Can I still claim compensation for flight delays if we leave the EU? What does Brexit mean for passenger rights? A guide on the implications for air passengers in a post-Brexit world.
Implications of Exiting the European Union on Flight Delay Claims
The Department for Exiting the European Union has published The Great Repeal Bill White Paper detailing the proposals for a functioning statute book upon leaving the EU.
The proposals have a direct impact on the application and validity of EC261/2004 in the UK.
At this time it is not clear whether Regulation 261 will be converted into UK law as the proposals allow a degree of flexibility over certain laws.
This document attempts to gain some clarity over the likelihood and extent Regulation 261 will continue to apply in the UK post Brexit.
What is EU Regulation 261/2004
It is applicable to EU Member States and countries not in the EU but that have adopted the regulation (such as Norway, Iceland and Switzerland).
The regulation applies to any flight departing from a Member State airport, or any flight arriving into a Member State airport on an EU carrier.
What Happens to EU261 if we leave the EU?
The Repeal Bill White Paper states in section 2.8 that ‘EU regulations – as they are applied in the UK the moment before we left the EU – will be converted into domestic law by the Bill and will continue to apply until legislators in the UK decide otherwise.’
So initially this seems like a plus point. The EU 261 regulation will be brought into domestic law and so will still apply to passengers based on the wording of EU261.
However, there are two crucial elements to this point.
The first is that the regulation will continue to apply ‘until legislators in the UK decide otherwise’. This means the government can simply decide to end any EU regulation should they so desire – quite the loophole.
The second is that were we to leave the EU, then we would fall out of the scope of EU261 which states that a flight is covered if it departs an EU airport or arrives in the EU on an EU carrier. With the UK no longer in the EU we would lose coverage on all flights except those from the EU arriving into the UK, and flights from the UK to the EU on EU airlines.
British Airways Case Study
The recent BA debacle is an interesting case study to highlight the problem. Because we are part of the EU all passengers stranded at Heathrow and Gatwick were covered under the regulation and will be entitled to compensation as well as care and assistance while delayed.
Further, anyone stranded outside the EU waiting to fly back to the UK on British Airways was also covered and afforded the same protection under the regulation.
Fast forward to a point where we are no longer part of the EU and no-one in either of the above situations would be covered by the regulation. They would not be entitled to any financial compensation, re-routing, overnight accommodation, or food and drink during the delay.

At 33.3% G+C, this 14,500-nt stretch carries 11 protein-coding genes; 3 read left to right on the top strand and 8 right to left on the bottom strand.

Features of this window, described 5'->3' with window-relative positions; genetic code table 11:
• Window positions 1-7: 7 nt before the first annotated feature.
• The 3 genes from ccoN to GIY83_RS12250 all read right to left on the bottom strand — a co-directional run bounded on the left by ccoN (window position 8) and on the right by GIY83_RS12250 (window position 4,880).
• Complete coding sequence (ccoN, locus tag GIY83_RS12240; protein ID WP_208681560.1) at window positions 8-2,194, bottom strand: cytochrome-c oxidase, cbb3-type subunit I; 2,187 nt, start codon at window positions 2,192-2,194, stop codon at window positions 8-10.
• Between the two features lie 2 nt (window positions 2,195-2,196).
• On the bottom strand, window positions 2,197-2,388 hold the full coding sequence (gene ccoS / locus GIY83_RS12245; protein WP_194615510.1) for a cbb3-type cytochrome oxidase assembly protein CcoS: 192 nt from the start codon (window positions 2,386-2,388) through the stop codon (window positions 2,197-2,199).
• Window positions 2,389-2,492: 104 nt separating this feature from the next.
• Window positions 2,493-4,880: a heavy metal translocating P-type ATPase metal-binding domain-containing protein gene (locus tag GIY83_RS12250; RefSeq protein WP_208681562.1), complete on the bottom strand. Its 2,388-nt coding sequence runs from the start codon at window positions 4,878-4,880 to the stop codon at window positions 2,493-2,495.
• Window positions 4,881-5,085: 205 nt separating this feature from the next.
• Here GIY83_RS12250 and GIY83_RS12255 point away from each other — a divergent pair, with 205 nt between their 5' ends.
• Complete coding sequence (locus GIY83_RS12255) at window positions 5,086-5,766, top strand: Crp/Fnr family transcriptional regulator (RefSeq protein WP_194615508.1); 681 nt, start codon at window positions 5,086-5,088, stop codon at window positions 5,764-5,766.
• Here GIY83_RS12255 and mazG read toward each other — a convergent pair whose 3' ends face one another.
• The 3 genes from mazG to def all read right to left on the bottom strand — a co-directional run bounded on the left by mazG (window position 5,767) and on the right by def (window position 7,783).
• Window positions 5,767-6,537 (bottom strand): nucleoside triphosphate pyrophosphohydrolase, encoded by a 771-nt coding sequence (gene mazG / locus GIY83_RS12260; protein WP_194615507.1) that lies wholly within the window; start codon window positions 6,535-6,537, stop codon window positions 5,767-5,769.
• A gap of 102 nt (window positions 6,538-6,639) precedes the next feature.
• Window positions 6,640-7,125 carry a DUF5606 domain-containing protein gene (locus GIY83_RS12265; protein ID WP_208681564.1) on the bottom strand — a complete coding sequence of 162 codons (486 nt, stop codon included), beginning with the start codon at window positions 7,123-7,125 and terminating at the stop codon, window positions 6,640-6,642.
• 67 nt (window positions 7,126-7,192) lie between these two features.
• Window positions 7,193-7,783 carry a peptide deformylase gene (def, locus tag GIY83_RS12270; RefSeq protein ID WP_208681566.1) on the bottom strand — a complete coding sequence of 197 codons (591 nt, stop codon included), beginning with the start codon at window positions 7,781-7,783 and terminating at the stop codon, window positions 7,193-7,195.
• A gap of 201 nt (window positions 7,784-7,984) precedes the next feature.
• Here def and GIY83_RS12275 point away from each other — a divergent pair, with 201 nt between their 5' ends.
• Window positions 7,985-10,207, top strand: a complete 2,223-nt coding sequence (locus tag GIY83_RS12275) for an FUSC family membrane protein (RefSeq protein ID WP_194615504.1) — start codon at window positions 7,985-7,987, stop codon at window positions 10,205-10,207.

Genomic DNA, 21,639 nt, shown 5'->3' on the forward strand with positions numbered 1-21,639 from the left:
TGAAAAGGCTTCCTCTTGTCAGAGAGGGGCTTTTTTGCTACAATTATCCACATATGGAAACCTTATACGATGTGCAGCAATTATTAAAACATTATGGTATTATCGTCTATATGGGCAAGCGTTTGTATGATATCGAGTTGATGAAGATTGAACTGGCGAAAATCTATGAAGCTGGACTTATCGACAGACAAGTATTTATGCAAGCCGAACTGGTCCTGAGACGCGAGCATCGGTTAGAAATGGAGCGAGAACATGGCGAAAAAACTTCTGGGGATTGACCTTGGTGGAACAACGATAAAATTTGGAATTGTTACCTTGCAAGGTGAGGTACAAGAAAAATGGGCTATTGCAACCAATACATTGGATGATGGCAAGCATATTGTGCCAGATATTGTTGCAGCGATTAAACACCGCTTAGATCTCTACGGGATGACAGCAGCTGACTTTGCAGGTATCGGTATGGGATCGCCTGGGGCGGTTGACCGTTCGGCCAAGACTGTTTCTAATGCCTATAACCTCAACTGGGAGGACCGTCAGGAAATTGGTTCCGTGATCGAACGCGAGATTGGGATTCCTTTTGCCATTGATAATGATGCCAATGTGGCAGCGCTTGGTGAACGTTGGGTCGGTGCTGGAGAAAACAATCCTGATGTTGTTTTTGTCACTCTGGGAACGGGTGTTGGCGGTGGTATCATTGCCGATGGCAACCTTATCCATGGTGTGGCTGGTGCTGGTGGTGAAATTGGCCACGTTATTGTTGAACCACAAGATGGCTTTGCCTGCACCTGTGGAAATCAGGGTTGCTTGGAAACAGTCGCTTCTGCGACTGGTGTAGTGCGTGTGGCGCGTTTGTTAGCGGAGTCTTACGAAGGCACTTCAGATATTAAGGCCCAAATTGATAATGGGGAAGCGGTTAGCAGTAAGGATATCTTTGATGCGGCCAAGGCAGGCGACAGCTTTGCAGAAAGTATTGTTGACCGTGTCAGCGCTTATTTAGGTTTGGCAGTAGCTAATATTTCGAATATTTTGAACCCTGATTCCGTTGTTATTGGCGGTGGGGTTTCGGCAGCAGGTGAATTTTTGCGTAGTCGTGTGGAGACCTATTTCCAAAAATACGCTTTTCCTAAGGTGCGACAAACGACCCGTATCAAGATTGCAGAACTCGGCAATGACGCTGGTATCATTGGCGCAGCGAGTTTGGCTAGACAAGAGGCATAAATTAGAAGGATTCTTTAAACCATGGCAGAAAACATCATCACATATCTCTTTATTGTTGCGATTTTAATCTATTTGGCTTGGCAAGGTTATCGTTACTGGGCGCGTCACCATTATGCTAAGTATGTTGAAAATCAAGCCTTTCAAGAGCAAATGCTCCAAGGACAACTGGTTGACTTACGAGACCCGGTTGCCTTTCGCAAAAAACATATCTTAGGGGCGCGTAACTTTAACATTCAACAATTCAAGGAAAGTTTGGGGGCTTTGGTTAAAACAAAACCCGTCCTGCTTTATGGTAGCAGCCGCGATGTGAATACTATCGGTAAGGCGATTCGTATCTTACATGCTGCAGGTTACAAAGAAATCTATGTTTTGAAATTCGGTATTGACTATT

The only BA flights that would still be covered are those arriving into the UK from the EU.
Current and post-Brexit coverage of EU261:
|Departing from||Arriving to||Airline||Currently Covered||Post-Brexit|
|The UK||EU Member State||EU airline||Yes||Yes|
|The UK||EU Member State||Non EU airline||Yes||No|
|The UK||Non EU Member State||EU airline||Yes||No|
|The UK||Non EU Member State||Non EU airline||Yes||No|
|EU Member State||The UK||EU airline||Yes||Yes|
|EU Member State||The UK||Non EU airline||Yes||Yes|
|Non EU Member State||The UK||EU airline||Yes||No|
|Non EU Member State||The UK||Non EU airline||No||No|
As you can see, the impact on coverage of the Regulation, were the UK to cease membership of the EU is significant. Flights departing the UK are affected the most as the UK effectively becomes a Non-Member State.
If the government were to enact legislation to bring the regulation into UK law then it should also apply to flights departing the UK and UK registered air carriers – as is the case in non-EU countries Norway, Iceland and Switzerland.
However, the position of UK airlines and whether they would be under obligations of EU261 would likely form part of the negotiations of exiting the EU.
The worst case scenario is that the government uses its delegated powers under the Great Repeal Bill White Paper and passes secondary legislation which effectively ends any coverage of EU261 for flight delays in the UK.
Whatever outcome is reached, the regulation continues to be in force – the UK exiting the EU has no impact on EU261 as a regulation in the EU. This would therefore mean that only those flights arriving into the UK from the EU, or arriving into the EU on an EU carrier from the UK would be covered – and those hectic scenes involving BA recently would leave passengers with little protection.